I don't sleep around. Except on very special occasions. Like when I took the Great Wall of China as my bedfellow, turfing out my fiancee so I could snuggle up to a mattress of solid rock.
My love and I had spent the day snapping shots of giant stone lions on the Sacred Way and exploring the Ming Tombs, where 13 emperors are buried not far from their 290 concubines. While I could argue their fate inspired me to endure a night on a slab, in truth I'd planned to sleep with this famous stranger.
The place is Jiankou, a remote strip of the UNESCO World Heritage Site that shows the wear and tear of the past 700 years. But its scarred face is beautiful, revealing layers of marble, rock and rammed earth beneath what was once a flat finish.
The tour we join is aimed squarely at the intrepid (thechinaguide.com/sleeponthewall). Once you've hiked along a forest trail and puffed up a steep hill of shale, you're invited to pitch a tent, roll out a mattress and snooze on stone.
Pillows are absent, and there's nothing more than a paper-thin mattress between me and the marble. The windowless tent may keep mosquitoes out but it keeps humid air in. It becomes so much that, with his bug-proof skin, my other half is forced outside, while I toss and turn in my humidity crib.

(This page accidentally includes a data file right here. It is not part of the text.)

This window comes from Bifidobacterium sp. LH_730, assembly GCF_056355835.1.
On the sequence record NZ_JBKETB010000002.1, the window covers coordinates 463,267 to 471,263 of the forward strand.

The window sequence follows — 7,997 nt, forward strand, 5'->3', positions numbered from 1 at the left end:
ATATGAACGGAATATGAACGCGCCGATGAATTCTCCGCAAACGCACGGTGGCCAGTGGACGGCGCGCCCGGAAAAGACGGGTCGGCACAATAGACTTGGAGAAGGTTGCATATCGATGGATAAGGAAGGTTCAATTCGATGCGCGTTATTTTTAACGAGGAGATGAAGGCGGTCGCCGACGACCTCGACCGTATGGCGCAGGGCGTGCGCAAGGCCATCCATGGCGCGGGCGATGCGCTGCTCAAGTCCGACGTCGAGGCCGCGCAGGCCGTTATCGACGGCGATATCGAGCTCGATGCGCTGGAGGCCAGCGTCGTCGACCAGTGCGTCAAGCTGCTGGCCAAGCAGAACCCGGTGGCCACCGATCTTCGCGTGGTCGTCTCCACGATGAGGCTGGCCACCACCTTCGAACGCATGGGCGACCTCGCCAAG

Stiff, puffy-eyed and sporting matted tresses, I poke my head out of the tent just as the morning sun peeks over a mountain crest. The 6000-kilometre-long wall resembles an illuminated white ribbon flowing along the spine of forested peaks and gripping near-vertical drops like a waterfall streaming over a cliff.
It's starkly different to the section of wall at Mutianyu, which we reach via ski lift hours later. With tourism undoubtedly in mind, it has been entirely restored. Rising as high as 10 metres in parts and as sheer as a skyscraper, it sweeps up steep rises topped with rectangular watchtowers. We only make it to two, so taxing are the blocky steps. Cool air blows through unusually shaped holes along the wall's sides. "The stone was fashioned to look like the shape of soldiers' helmets," Liu Jianjun, or Jack, our guide, says. "They would shoot arrows from their positions at the holes." Looking out to the stretch we spent the night on, it's remarkable how much remains with no restoration work. "It is believed that egg whites were mixed with cement, and are what keeps it so strong," Jack says.
We return to the base of the valley on toboggans, arriving at a busy street of brass trinkets, Chinese hats and wooden carvings that are being auctioned off by persistent sellers. But after a half-hearted barter I realise they don't really interest me: all I can think about is my plush hotel bed and getting a good night's sleep.